My dear people,
Once again we enter the season of Lent as we prepare for the great feast of Easter. Even though we try to live the Paschal mystery every day of our lives it is entirely appropriate that the Church picks a special time of the year when we can focus on it, free of distractions. The season of Lent is a good reminder that religion is not all froth and bubble, but comes at a cost both for Christ who redeemed us, and for ourselves who seek to follow in his footsteps. There is no resurrection without the suffering of Calvary, nor is there any suffering of Calvary without the joy of the resurrection. They fit together at the climax of Christ’s life where the Paschal mystery reaches completion and his death and resurrection are held in tension. In this season the Church encourages us to practice both prayer and penance and we do so by attending worship more regularly, praying more frequently, and for many of us sacrificing in some way, even if small, quite legitimate areas of eating and drinking. Nevertheless the cross that we sometimes insert in the culture of Lent does not have to be contrived, because it is already there. Indeed it flows naturally from our faith and our attempt to live as Christ would want us to. This Lent, “Mission”, the third theological focus of our recent Synod, is the centre of our Lenten study program. This study is meant to remind us that our Trinitarian God, Father, Son and Holy Spirit, is both a God in Communion and a God on Mission, and that if we believe in such a God then we too will be caught up in God’s communion and mission. No Christian is ever meant to rest comfortably merely contemplating the magnificent mystery of Christ, or lost in an ecstasy of communion with God and others. To stop there is to forget that our God is also a dynamic God of love who of his nature reaches out in mission. Because we are linked in communion with this God, every Christian is therefore called to do the same, reach out in mission with God to other people and to the world. Not merely do we share the good news of God by word alone, but we also need to live the good news of God’s loving presence in the world by deeds as well. Only then, as Christians living together in the loving communion of the Church – the Body of Christ, and reaching out in mission to the world by their words and deeds do they become a sign to the world of God’s powerful presence among us. However, trying to live in this manner, as Pope Benedict XVI constantly warns us, comes at a cost. Why would we ever think as Christians and followers of Christ, that we could escape the cost of mission that even Christ himself experienced. Mission can be as easy as a smile, or as difficult as protesting the loss of innocent life in our society, or the unacceptable gap between affluence and poverty in the world. Once we take mission seriously the cross will come, as certainly as it came in the life of Christ.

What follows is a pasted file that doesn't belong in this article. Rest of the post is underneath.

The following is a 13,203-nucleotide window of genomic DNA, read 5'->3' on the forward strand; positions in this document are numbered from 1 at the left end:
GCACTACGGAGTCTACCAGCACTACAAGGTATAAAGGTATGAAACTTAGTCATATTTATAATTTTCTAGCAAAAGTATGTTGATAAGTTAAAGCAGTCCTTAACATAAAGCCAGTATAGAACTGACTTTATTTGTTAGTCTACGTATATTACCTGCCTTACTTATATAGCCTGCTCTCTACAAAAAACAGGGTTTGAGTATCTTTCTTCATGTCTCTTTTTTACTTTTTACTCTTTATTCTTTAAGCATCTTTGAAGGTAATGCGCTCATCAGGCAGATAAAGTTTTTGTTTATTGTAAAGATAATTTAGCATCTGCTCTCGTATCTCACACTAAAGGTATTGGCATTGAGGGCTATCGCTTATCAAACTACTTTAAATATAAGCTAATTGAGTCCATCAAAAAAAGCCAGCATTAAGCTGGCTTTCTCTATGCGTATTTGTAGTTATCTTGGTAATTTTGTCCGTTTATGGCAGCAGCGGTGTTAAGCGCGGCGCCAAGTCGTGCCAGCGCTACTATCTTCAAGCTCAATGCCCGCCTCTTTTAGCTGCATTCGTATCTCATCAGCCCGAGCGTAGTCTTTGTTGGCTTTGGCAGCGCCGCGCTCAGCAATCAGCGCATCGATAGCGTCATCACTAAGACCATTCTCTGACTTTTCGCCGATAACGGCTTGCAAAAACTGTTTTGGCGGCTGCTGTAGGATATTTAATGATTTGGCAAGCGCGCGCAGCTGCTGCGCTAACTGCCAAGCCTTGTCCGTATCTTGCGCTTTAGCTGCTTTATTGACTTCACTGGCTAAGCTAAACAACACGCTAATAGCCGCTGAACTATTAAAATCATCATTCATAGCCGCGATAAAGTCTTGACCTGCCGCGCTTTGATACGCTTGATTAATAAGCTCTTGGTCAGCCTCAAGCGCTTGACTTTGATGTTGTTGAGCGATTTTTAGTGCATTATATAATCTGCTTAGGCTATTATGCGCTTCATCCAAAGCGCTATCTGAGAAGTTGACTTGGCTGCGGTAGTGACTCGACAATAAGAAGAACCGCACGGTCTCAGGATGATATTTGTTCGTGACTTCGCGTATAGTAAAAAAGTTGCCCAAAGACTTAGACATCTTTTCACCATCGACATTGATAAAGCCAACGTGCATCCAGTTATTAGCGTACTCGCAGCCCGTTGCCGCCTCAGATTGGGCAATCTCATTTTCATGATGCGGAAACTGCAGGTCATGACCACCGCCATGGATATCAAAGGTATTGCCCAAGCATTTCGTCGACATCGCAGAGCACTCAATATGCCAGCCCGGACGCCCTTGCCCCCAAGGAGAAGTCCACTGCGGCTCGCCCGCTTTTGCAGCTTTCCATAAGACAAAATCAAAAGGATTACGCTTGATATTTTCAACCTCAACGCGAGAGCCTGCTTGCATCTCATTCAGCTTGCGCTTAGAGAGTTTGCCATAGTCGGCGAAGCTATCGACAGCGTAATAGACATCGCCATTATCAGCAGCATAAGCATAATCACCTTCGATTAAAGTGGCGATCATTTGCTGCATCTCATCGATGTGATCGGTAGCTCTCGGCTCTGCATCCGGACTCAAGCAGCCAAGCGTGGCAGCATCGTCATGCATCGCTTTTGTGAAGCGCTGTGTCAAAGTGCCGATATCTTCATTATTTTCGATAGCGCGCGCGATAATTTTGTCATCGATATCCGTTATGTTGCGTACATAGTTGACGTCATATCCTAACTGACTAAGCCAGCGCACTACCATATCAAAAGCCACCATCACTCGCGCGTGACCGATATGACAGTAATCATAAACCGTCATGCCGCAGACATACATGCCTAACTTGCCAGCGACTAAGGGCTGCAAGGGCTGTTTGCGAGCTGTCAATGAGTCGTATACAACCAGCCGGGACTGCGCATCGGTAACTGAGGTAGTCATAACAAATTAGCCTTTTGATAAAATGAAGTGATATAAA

A recent survey of this Archdiocese indicated that people are generally more comfortable studying the mystery of Christ, or practicing the challenge of Communion, than going out on mission to others, in families, workplaces, and places of recreation. All of us are tempted to leave religion in the Church each Sunday and forget about it for the rest of the week. But religion can’t be dismissed as easily as that, because religion is meant to fill every moment of our lives, to be lived 24 hours a day and seven days a week. We cannot be intimately linked to God without being sent out, as the second person of the Trinity and the Holy Spirit were sent out. We are made to be missioners, and in today’s very secular world merely living the Christian life will provide all the crosses we need without searching for artificial ones, helpful as they may be.
This Lent my dear people I recommend the study course on Mission to each and every one of you. I’m sure there are study groups in your parish and I encourage you to join them. By the incredible fact of being baptised into Christ we become missioners as Christ was. By all means let us expand both our prayer and penance this Lent, but above all let us be determined to be missioners to the world as Christ wanted us to be. Only then will the paschal mystery of the death and resurrection of Christ become a living reality for us, not merely for six weeks of each year but for each and every moment of our lives. This Lent may the Holy Spirit enlighten us about our vocation as missioners to the world, and may Mary, the Mother of Jesus, walk beside us as she walked beside her son 2000 years ago when he was sent into the world for our salvation. Let us not only tell the good news of God to others but live it every moment of our lives. May God bless you all.
Sincerely in Christ,
Archbishop John Bathersby
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